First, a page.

Tuesday, March 22, 2011

The Four Ms. Bradwells by Meg Waite Clayton

I'll admit it: I'm a Ms. Bradwell wannabe.

But first, a little background from Meg Waite Clayton's new book, The Four Ms. Bradwells. In 1869, Myra Bradwell was denied admission to the Illinois Bar because she was a woman. She appealed her case all the way up to the nine white males on the United States Supreme Court - and lost by a vote of 8-1. The Supreme Court said, as quoted in the book's epigraph:

"The natural and proper timidity and delicacy which belongs to the female sex evidently unfits it for many of the occupations of civil life. … The paramount destiny and mission of woman are to fulfill the noble and benign offices of wife and mother. This is the law of the Creator.”

Yes, they really did say that.

Fast forward 110 years to a scene in the novel - a lecture hall at the University of Michigan Law School. It's 1979 and the student body is nearly half women. When a feisty female law student insists on being called "Ms." during a classroom discussion of Bradwell v. Illinois, several other female law students rise up in her defense, and a professor kiddingly names them the "Four Ms. Bradwells."

It's a name and a friendship to which the four young women become deeply devoted. They bond over casebooks, hot tubs and spring break road trips to a beautiful family compound on Chesapeake Bay. They remain friends for nearly 30 years, and are reunited when one of the Ms. Bradwells is nominated to the Supreme Court.

Yes, I'm jealous. I also went to law school during the Ms. Bradwells era, but unfortunately, I didn't know anybody with a hot tub, a fireplace in their dorm room or a "family compound." I spent most of my time in the law library drinking bad instant coffee, playing Pac-Man in the student lounge, and hanging out in dive bars with the Thursday Night Study Club. Makes me really wish I'd gotten into Michigan Law. But it's more than that. It's the four Ms. Bradwells. How many women truly have four lifelong friends who have been with them through nearly everything?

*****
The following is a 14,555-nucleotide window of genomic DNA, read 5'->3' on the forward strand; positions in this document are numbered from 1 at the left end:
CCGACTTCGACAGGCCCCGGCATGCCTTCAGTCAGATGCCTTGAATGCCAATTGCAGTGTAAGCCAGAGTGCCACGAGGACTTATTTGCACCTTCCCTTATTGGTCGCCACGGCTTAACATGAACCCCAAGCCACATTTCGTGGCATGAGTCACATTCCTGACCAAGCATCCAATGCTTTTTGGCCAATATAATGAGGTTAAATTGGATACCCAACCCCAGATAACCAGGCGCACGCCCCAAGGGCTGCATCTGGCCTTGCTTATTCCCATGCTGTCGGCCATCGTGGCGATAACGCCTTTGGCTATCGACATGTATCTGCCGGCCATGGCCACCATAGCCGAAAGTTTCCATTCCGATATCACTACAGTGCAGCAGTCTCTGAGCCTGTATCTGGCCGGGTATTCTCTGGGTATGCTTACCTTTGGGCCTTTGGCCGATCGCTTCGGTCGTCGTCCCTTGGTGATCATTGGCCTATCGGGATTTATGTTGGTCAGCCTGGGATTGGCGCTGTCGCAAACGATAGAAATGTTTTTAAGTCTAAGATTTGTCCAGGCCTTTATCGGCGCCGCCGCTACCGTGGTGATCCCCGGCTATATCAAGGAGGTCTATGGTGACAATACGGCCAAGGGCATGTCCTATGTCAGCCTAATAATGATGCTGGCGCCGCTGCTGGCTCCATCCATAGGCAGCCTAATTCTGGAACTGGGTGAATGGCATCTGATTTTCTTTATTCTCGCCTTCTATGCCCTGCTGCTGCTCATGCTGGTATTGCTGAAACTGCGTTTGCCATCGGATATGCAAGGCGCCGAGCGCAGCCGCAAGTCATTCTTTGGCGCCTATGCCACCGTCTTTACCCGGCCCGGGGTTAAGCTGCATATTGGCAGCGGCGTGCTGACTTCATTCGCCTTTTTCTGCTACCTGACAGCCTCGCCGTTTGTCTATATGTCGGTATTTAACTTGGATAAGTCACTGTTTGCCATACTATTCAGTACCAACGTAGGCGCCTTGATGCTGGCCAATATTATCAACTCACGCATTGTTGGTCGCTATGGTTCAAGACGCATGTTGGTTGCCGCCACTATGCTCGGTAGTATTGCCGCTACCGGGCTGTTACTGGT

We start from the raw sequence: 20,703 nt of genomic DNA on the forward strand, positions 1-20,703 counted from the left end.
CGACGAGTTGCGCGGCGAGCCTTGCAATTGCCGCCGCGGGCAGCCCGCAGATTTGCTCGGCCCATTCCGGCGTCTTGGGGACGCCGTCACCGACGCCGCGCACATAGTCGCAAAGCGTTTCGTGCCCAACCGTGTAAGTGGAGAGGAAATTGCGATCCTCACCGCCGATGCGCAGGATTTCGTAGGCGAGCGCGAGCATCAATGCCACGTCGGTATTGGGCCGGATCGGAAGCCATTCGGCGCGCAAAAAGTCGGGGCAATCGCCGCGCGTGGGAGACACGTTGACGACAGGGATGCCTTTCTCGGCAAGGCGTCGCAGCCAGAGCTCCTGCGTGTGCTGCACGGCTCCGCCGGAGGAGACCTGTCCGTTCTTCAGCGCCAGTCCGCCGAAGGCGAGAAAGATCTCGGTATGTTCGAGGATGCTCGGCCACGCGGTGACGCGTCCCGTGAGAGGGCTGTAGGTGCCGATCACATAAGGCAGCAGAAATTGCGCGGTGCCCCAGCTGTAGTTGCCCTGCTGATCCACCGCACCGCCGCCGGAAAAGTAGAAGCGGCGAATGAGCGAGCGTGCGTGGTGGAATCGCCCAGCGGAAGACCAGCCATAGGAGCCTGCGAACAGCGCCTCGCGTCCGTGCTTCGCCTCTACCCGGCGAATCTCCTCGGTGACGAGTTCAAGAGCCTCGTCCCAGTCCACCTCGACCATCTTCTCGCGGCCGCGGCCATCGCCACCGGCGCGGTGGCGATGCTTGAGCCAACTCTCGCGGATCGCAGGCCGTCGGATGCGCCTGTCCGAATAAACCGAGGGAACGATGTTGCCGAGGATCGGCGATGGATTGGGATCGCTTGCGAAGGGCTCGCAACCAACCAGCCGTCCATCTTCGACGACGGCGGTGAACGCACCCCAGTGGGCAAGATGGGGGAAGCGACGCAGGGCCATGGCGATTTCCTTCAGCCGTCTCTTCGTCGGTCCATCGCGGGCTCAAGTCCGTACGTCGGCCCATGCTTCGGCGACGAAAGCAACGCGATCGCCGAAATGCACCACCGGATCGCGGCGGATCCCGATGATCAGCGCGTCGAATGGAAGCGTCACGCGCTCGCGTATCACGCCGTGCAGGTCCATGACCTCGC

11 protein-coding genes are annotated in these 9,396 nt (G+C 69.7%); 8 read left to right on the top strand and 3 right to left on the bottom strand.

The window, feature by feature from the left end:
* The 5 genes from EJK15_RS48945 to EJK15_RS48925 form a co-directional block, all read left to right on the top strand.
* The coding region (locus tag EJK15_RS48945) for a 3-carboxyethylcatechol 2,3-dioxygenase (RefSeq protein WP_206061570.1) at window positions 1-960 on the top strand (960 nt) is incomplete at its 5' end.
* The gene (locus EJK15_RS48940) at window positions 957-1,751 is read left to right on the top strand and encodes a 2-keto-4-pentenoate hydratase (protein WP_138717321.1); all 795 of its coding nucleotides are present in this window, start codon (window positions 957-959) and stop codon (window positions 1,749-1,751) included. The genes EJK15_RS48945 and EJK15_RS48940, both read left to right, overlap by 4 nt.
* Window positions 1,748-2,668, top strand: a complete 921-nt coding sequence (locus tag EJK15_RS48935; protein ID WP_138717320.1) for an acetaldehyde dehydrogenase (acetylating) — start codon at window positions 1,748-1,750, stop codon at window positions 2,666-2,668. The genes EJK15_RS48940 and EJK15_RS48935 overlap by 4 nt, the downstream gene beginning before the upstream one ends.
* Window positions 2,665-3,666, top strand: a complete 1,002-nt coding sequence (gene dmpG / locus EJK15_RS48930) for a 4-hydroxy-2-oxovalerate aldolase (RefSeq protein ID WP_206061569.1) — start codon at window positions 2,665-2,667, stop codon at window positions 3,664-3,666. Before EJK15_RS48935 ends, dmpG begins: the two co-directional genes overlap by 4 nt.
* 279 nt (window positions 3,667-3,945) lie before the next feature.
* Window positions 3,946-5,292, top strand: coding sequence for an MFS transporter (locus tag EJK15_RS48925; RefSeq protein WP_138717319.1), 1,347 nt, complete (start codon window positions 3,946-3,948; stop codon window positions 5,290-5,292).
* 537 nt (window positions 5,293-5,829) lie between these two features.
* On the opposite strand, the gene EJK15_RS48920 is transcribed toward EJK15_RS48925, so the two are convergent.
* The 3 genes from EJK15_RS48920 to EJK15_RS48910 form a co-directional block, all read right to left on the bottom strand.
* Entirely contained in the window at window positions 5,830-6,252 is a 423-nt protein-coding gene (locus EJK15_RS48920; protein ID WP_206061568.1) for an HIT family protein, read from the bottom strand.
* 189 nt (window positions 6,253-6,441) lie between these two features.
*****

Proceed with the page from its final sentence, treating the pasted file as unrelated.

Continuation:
But enough about me and my Ms. Bradwell envy.

The Four Ms. Bradwells is a great read for any woman, no matter what your age or alma mater. There are three generations of women: mothers, daughters, mentors, friends. First, there is a first-wave trailblazing feminist lawyer with a boat named Row v. Wade. Then there are the four Ms. Bradwells, second-wave feminists who graduated from law school in the early 80's, when women first entered the legal profession in sizable numbers (with our floppy silk ties, male lawyer wannabes). Then there are their daughters, young women in college and law school, looking for their own path after so many decades of the women's movement.

There are meaty issues in this book that will keep your book club up late, like sexual harassment, fellow woman-envy, gay ex-husbands, Anita Hill v. Clarence Thomas, women's sexuality, and mothering daughters in the post-feminist era. You'll want to discuss whether you would encourage your own daughter to follow in your footsteps - and why or why not. You could discuss the mixed feelings we have when we abandon a successful career for motherhood or an alternative vocation (writing poetry for instance, like one of the Ms. Bradwells did -- writing novels, like Meg Waite Clayton did -- or bookselling, like I did).

See what I mean? This book is really discussable.

But don't be overwhelmed - this is no dark and depressing book. There's plenty of fun and frivolity too, the kind of skinny-dipping silliness us gals can have on a memorable girls' weekend. There's a mysterious death from the long-ago spring break on Chesapeake Bay that threatens to derail the Supreme Court nomination. There are secrets and suspicions and a surprise letter from the grave. There's a ridiculously nutty scene at the end of the book that might make you spit out your coffee. The Four Ms. Bradwells has got it all.

That's why I am so very pleased to announce that Glen Ellyn area readers will have the chance to meet Meg Waite Clayton at a reception and book signing at The Bookstore on Thursday, June 2, 2011 at 7:00 pm. In the meantime, you can find The Four Ms. Bradwells on our staff pick shelf. If you would like to place it on hold until the next time you pop in, just click here.

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